Credit report not defamatory

In a judgment handed down today, Mr Justice Jay determined preliminary issues in a libel claim brought in respect of a credit report about the Claimant, Triaster Limited, published by Dun & Bradstreet Limited. The Claimant contended that the report whether alone, or when read with a Guide to the Defendant’s rating system, bore a factual defamatory meaning that the Claimant “was a serious credit risk and its creditworthiness was poor” and “its financial and trading position was such that there was a real risk it would fail owing creditors money within the next 12 months”.

The Defendant argued that the words did not bear the Claimant’s meaning, and were not defamatory at common law, alternatively if there was a defamatory meaning in relation to risk of business failure, it was opinion.

The Judge rejected the Claimant’s pleaded meanings and found that the natural and ordinary and innuendo meaning of the Report was that: “with a D&B rating of D3 and a D&B failure score of 37 out of 100, there was a greater than average risk that the Claimant’s business would fail (as defined in the guide) within the next 12 months because 22% of businesses had a higher risk, this amounted to a “moderate probability” of failure, and that the likely incidence of failure within the next 12 months was 1.79%”.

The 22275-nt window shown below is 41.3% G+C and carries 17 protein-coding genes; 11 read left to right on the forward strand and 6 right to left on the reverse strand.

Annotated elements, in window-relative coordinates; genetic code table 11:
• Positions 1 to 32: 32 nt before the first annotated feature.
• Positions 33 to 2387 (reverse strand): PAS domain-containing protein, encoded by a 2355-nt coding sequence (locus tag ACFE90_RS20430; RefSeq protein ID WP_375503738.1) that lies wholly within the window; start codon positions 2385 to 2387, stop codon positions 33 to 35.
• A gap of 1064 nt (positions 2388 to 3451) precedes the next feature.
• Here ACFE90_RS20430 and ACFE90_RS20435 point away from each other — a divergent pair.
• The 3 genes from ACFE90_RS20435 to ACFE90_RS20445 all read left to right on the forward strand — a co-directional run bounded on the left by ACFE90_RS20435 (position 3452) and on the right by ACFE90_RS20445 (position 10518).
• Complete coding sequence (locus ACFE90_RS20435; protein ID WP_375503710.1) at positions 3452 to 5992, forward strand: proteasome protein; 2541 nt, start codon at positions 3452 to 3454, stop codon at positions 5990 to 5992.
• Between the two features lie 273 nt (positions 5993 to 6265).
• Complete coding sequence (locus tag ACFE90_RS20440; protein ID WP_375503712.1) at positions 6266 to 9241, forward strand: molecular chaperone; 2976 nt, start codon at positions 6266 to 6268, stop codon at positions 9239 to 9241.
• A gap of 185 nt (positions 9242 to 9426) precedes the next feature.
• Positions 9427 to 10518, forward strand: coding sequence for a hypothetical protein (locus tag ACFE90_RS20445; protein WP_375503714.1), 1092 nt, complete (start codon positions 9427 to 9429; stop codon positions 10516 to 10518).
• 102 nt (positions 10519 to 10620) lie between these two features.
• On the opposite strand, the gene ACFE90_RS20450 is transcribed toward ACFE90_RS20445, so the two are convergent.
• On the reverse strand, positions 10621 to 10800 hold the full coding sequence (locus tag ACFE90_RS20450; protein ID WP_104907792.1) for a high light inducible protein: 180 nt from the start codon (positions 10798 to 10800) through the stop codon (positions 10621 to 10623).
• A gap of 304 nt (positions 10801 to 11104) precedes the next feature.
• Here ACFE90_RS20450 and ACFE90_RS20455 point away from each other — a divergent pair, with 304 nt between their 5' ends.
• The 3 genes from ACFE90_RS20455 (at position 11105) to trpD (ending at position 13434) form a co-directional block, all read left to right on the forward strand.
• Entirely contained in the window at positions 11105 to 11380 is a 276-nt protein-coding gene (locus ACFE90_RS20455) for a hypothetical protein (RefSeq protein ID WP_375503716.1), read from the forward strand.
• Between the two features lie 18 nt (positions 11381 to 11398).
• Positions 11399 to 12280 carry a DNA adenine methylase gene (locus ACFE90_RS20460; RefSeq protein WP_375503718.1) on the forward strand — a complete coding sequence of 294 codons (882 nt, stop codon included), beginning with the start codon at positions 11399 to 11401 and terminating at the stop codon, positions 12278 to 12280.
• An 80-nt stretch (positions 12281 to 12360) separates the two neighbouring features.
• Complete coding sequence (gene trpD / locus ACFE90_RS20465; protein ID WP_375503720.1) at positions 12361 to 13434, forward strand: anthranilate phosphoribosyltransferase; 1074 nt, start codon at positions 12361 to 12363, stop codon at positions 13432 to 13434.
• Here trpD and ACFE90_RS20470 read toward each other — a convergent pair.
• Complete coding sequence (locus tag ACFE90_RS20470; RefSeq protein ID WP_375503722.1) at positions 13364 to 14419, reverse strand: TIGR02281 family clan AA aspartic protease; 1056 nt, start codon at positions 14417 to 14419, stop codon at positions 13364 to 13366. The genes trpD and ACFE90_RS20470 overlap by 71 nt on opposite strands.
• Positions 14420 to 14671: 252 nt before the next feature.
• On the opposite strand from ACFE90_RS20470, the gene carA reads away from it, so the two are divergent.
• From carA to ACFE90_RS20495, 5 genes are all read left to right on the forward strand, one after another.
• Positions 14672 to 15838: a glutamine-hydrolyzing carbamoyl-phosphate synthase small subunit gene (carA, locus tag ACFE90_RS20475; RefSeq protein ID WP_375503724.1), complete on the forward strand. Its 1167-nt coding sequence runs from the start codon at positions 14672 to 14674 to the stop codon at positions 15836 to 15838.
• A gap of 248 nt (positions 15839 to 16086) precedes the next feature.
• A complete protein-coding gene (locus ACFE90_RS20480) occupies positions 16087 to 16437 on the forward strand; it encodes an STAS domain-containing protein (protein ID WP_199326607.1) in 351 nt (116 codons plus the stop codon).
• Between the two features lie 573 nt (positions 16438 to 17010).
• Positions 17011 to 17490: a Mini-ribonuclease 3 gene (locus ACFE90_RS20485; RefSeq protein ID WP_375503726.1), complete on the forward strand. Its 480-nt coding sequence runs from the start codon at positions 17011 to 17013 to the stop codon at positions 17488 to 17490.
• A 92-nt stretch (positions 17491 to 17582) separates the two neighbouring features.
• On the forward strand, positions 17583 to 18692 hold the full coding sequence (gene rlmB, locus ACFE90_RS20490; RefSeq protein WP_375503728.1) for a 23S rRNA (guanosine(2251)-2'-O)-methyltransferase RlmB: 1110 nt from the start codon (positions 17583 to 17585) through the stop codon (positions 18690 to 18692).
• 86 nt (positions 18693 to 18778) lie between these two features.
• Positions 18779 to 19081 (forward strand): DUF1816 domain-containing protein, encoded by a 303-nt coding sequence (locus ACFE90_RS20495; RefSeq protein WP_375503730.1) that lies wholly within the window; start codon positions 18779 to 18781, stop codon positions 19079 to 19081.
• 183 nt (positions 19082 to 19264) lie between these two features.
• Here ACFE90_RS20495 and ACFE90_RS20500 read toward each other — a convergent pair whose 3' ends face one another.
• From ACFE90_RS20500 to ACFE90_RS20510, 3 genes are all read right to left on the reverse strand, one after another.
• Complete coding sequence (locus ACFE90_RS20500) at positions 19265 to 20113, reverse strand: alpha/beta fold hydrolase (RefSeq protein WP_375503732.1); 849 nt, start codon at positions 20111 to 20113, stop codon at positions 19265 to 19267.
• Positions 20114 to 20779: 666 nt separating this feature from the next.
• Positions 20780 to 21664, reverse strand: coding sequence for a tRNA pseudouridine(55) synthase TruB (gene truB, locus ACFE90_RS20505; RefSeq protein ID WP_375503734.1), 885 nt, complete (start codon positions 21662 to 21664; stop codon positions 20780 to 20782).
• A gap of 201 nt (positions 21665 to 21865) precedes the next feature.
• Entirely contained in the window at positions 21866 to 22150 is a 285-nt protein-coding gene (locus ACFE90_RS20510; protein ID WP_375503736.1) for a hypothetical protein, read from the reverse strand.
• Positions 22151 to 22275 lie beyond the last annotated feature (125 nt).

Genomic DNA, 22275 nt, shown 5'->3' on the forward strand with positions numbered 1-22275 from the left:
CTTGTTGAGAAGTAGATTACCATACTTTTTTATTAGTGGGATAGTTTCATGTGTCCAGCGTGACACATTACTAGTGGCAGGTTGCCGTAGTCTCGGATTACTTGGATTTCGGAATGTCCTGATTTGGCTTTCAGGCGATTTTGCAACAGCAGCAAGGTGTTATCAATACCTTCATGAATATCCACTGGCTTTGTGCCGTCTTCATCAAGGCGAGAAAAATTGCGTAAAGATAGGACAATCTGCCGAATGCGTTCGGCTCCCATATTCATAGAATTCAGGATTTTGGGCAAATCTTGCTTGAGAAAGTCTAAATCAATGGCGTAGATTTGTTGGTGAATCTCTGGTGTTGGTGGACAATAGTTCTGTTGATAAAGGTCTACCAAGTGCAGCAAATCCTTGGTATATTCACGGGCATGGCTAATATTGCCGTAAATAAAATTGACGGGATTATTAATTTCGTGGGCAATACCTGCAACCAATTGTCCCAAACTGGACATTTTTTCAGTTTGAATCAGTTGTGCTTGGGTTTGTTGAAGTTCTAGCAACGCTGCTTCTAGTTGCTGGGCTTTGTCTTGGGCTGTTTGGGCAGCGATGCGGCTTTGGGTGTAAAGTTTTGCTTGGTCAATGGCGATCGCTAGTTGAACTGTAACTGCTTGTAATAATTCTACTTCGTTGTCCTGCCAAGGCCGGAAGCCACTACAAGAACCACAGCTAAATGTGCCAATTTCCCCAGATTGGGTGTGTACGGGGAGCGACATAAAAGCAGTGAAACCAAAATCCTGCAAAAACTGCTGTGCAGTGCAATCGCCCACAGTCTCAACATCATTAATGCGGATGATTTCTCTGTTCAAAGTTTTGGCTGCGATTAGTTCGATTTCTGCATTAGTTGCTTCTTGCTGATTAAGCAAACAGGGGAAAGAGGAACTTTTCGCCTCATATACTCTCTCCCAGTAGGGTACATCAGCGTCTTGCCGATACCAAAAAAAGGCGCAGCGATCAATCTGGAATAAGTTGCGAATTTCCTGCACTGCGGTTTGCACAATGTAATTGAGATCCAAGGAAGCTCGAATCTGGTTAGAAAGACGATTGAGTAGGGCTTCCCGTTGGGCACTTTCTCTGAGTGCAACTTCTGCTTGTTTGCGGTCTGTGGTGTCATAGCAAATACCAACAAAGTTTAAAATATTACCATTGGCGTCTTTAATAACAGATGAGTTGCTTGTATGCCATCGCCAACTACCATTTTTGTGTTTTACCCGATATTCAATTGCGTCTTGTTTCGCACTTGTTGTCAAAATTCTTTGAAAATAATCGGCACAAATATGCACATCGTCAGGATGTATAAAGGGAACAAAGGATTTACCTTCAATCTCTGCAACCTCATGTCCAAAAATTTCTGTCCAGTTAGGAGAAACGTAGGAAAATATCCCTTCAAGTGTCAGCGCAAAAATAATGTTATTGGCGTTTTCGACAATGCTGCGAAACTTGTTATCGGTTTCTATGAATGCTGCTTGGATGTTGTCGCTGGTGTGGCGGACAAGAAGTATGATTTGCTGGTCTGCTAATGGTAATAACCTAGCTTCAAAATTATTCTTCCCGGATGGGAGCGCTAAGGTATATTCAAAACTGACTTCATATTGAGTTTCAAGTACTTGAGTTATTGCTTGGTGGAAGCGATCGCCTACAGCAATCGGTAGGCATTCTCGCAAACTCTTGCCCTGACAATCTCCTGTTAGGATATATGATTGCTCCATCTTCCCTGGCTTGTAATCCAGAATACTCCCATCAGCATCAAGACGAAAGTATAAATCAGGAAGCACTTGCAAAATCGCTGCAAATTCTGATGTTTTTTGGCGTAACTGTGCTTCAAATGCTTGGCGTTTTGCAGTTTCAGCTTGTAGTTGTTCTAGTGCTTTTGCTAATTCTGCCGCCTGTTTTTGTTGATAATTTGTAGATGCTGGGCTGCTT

The court found that the meaning was factual save for the words “moderate probability” which were opinion. The meaning was not defamatory at common law. The claim was dismissed.

Kate Wilson, instructed by Pennington Manches LLP acted for the Claimant; Victoria Jolliffe, instructed by Brandsmiths, acted for the Defendant. 

The judgment is available here.